When booze meets oak, something amazing happens.
Barrel aging mellows the flavors of spirits, giving them more nuance, depth and sophistication. During aging the oak imparts new flavors into the booze, flavors like vanilla, cinnamon, caramel and smoke.
If oak can do all that for whiskey and other aged spirits, imagine what it can do for a cocktail.
At the Rogue Distillery and Public House in the Pearl District of Portland, we’re giving barrel aging a Revolutionary twist with our Dead Guyhatten cocktail.
We mixed a small batch of Dead Guyhatten, poured it into half-gallon sized charred oak barrels, and let it age for about three to five weeks.
Regular barrel aging takes months or years. But in such small barrels the booze has more contact with the oak, speeding up the maturation process.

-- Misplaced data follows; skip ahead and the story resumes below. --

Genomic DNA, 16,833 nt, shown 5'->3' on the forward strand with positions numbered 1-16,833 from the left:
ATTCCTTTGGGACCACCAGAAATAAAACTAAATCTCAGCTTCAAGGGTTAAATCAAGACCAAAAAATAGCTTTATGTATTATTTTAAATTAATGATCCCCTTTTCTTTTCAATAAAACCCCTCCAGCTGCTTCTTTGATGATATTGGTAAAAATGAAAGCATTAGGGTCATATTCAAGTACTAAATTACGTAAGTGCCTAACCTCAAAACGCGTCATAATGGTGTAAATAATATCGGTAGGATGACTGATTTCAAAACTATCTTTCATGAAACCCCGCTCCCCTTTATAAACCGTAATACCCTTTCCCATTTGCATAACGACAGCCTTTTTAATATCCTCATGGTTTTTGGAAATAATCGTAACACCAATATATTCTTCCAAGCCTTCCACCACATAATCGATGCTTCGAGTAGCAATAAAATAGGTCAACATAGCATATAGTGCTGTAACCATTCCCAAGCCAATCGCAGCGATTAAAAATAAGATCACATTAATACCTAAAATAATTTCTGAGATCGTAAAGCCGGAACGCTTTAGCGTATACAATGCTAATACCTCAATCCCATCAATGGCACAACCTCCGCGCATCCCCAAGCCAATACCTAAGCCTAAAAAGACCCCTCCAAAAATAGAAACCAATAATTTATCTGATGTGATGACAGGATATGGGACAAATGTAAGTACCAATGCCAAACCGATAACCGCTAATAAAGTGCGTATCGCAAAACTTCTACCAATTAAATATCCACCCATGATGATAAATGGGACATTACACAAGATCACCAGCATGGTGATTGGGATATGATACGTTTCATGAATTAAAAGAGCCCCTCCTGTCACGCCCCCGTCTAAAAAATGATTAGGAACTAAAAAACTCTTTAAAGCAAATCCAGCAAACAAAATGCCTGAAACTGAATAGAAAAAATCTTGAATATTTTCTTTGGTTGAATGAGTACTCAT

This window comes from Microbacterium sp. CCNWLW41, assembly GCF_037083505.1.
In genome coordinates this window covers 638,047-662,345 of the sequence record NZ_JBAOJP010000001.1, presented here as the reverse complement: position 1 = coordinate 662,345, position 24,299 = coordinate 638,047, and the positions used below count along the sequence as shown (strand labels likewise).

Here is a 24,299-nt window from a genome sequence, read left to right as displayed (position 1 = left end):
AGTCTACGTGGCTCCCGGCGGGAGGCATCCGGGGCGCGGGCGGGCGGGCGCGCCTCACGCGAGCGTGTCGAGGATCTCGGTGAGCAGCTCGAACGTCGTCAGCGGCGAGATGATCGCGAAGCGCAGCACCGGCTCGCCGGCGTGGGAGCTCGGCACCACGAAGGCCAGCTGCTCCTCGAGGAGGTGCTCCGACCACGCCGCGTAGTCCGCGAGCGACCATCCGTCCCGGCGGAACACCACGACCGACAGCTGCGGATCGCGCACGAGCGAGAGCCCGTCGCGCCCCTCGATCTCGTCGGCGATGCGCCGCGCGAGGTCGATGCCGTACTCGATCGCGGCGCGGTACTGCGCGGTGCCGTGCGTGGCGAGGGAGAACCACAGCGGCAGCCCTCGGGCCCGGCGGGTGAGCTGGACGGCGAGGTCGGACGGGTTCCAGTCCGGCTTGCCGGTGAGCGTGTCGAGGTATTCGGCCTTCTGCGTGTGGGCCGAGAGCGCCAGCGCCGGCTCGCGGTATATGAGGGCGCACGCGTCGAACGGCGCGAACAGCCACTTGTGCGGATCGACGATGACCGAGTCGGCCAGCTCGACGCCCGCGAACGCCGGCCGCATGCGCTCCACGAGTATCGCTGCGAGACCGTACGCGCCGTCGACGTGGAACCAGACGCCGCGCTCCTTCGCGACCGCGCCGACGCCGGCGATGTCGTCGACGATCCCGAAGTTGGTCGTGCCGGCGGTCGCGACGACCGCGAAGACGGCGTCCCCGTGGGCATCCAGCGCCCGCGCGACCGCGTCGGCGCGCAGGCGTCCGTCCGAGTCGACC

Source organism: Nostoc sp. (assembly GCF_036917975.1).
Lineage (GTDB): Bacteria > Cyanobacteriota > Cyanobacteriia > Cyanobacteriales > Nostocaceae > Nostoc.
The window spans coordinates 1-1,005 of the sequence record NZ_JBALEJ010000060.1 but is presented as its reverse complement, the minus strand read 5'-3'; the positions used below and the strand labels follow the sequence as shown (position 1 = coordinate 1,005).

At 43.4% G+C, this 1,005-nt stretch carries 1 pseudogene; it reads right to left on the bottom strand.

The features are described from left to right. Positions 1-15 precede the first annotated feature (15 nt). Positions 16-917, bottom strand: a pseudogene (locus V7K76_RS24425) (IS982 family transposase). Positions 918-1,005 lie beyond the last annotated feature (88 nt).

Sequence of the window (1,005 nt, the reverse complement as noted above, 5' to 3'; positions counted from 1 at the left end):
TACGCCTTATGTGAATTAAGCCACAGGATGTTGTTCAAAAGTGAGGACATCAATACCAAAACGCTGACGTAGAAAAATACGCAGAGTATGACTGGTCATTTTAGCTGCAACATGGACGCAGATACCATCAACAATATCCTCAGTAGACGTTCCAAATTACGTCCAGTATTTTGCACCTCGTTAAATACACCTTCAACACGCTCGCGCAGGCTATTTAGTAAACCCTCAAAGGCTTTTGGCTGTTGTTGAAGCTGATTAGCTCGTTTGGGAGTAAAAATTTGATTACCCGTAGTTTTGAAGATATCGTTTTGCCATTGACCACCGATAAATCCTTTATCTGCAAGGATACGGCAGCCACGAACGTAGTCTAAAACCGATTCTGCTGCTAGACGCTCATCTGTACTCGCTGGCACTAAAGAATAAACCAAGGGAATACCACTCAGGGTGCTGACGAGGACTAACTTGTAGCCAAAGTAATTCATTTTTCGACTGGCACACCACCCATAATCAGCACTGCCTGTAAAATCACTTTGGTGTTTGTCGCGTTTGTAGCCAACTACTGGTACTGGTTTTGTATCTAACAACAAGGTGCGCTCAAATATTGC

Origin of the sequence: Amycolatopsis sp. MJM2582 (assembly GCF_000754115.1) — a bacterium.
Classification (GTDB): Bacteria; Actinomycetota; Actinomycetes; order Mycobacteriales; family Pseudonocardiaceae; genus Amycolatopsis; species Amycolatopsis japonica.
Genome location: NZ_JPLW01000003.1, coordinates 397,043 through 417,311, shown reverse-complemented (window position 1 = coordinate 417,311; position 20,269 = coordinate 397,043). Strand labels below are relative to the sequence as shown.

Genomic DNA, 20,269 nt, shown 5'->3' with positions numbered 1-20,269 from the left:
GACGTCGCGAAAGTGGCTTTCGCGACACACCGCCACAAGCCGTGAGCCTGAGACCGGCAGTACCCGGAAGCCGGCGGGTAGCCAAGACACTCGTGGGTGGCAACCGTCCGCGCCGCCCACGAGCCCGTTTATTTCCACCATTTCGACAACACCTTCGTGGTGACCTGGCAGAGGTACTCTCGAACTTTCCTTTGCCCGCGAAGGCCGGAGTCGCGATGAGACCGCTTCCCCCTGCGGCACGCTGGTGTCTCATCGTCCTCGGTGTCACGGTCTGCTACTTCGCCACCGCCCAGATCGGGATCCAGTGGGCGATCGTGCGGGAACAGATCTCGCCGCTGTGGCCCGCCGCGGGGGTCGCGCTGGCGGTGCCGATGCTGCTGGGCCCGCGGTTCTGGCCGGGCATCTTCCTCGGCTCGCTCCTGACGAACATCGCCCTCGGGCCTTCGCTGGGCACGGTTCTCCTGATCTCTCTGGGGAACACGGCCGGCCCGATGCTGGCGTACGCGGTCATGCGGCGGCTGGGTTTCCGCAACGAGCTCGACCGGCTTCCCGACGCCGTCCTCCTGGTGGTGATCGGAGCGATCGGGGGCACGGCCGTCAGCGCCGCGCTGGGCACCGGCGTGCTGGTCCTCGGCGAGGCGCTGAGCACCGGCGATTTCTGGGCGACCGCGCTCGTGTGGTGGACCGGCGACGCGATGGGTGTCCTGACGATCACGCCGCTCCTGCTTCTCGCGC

Have a seat and we’ll pour our aged Dead Guyhattens straight from the barrel and into your glass. Our bartenders describe this concoction as rich and oaky with a touch of sweetness,
Barrel aging is a little unpredictable. No two aged cocktails are exactly alike. But if you want a mixed drink with unique and interesting flavors, come join us at our pub, the world’s oldest social media.
Here’s the recipe for our Dead Guyhatten. Let us do the mixing and aging for you.
1.5 oz. Dead Guy Whiskey
.5 oz. Sweet Vermouth
1 dash of Old Fashioned Bitters
1 Maraschino Cherry